That tells you all you need to know about whose side our political masters are firmly on. You don't need to know that none have taken the time to learn Arabic - or even read the Quran. Why should they? They do not live in neighbourhoods where English is rarely spoken, or listened to the full-on prejudices of foreigners communicating with each other in their native languages.
So when is Arabic going to be taught as part of the UK school curriculum? You know, just so as to permit the next generation to fully understand what is actually going on (and young Muslims might be able to actually read their Quran). Who knows, us natives might then be fully equipped to identify that 'suspicious activity' that the police are now so keen we should all report.
No time soon, I guess. It's far easier to ignore the problem, in the hope it will go way, rather than addressing the inevitable consequences.
Language, huh? It's the one thing that cannot be photographed - and the one thing that cannot be seen.
It presents a real problem for photojournalists - and a problem for reporters too. How do you encapsulate that contrast in a written article or an image?
How do you communicate that 'feeling' of a once friendly high-street or neighbourhood, suddenly becoming an alien land made up of similar coloured races; but made impenetrable through the chatter of different foreign tongues?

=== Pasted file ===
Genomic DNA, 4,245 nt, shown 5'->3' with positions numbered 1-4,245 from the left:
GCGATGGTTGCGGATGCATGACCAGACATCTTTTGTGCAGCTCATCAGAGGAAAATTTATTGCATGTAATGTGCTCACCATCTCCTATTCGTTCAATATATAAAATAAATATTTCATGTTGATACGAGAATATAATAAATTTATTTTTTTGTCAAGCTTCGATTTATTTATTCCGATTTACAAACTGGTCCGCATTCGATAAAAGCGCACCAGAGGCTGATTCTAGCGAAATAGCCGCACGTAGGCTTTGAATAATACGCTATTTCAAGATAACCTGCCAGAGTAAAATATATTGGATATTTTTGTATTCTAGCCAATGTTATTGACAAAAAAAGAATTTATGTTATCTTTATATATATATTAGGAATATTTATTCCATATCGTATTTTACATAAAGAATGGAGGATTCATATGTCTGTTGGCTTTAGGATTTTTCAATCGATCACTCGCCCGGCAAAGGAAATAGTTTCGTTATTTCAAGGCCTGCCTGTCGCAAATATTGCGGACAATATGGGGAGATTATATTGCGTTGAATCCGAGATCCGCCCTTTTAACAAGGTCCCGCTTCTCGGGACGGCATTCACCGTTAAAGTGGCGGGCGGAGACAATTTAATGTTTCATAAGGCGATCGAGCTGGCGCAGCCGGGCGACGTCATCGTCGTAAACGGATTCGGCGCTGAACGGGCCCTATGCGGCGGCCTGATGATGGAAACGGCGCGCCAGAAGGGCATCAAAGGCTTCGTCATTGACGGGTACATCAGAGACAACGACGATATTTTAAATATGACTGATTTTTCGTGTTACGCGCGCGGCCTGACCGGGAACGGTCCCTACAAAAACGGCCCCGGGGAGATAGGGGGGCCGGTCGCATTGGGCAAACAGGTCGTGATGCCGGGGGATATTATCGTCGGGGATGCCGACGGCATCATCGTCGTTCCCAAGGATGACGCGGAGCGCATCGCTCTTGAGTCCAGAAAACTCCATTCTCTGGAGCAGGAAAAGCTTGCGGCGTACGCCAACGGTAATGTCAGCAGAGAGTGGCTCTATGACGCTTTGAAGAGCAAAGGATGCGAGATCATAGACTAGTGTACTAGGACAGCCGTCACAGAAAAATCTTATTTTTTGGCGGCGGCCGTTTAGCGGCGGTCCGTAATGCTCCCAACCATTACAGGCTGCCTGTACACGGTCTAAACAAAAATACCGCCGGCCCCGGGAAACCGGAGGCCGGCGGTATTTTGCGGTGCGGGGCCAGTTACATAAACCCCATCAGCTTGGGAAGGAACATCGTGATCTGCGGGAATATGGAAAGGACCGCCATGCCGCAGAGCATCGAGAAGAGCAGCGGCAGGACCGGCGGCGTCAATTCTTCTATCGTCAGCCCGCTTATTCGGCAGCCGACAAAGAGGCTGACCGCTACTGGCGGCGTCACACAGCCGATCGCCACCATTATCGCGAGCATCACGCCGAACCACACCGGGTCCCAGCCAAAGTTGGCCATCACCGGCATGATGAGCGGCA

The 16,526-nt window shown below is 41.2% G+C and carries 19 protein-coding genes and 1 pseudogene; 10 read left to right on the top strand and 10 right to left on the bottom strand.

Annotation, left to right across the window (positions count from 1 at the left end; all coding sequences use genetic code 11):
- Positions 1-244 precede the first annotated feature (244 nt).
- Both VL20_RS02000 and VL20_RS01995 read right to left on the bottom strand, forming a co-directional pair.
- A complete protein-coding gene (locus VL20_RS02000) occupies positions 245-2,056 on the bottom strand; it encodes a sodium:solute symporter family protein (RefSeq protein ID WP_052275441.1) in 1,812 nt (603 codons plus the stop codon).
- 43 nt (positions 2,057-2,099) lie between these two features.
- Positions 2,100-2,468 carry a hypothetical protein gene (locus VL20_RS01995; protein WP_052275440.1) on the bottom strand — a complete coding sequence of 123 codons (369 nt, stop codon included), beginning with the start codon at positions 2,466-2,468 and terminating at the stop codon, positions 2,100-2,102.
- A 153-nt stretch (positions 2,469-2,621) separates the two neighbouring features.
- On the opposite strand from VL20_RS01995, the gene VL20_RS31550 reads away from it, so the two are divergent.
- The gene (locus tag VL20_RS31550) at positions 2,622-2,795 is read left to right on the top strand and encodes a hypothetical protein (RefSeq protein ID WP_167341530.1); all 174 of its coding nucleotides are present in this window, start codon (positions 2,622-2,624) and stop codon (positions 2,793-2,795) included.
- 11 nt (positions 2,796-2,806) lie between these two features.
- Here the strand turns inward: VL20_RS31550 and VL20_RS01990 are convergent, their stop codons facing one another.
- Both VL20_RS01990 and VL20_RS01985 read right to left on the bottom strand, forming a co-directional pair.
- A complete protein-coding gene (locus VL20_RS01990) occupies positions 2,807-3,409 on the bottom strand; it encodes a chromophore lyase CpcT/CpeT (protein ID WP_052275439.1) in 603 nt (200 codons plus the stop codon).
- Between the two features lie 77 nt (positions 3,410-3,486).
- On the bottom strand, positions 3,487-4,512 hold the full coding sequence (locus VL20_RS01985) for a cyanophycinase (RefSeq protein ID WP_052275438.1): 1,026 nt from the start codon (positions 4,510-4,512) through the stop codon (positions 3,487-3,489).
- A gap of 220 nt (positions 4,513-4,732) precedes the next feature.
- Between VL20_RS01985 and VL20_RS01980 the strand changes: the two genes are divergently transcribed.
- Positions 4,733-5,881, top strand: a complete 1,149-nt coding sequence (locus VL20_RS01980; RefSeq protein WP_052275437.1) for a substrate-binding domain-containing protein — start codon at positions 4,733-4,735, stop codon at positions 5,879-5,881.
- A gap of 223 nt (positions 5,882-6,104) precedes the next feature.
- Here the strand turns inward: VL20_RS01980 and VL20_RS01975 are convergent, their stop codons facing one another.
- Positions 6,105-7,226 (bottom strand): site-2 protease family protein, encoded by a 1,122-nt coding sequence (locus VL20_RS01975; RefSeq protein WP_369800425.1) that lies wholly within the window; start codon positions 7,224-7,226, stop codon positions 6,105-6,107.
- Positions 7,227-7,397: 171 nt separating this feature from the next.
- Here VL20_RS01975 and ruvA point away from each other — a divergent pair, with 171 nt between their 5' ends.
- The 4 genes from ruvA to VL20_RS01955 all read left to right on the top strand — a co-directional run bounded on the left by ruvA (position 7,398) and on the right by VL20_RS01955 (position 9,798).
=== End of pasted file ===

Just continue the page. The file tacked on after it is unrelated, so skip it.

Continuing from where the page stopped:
Video, I guess...
But who the hell is going to watch it, if they can't fully understand what is being said?
To be true to the genre, you could not cut, add to, or edit the footage in any way (so sub-titles are a no-no).
I'm still trying to work that one out...
It takes time for change to announce itself; time for it to be recognised by the older generation; and time for society's elders to observe and compare. For the younger generation, of course, change is merely a concept - devoid of any personal context - that they will only notice when they grow up. (No mate, it's actually the Mars bars that have changed in size - it has nothing to do with your hands).
All floods happen when youngsters fail to pay attention to their elders, and choose to ignore the cracks in their own dyke walls.
I often scowl at young, aspiring photojournalists, packing their bags soon after leaving Uni. to board the next flight to a war zone in order to 'make their mark.' The first rule of journalism is to report on what you actually know about - not to blindly follow in the steps of others. Why would you copy-write an obituary, when you could be recording what is new?
Why would you use your expensive skills to document a foreign war-torn society, when you could so easily document the growing tensions in your own?
Familiarity, like they say, breeds contempt - but that is the very problem to which photojournalism is addressed: presenting the familiar in such a way as to provoke a new understanding or rethink about how its recognition is normally seen and construed.
My advice? Don't leave the UK. There has never been so much change to document - not only for prosperity, but for those youngsters now growing-up.
Get out onto the streets; get into your neighbourhoods; feel the atmosphere and, from a distance, capture the looks.
Educate others how to read our genre, free of all language barriers.
Take a trip to Southend, Westcliff, Gloucester (there are far too many others to mention) - and just hang around in the High Streets. Breathe. Listen. Observe. Record.
It ain't pretty. You won't get it published; but change is flooding and growing now...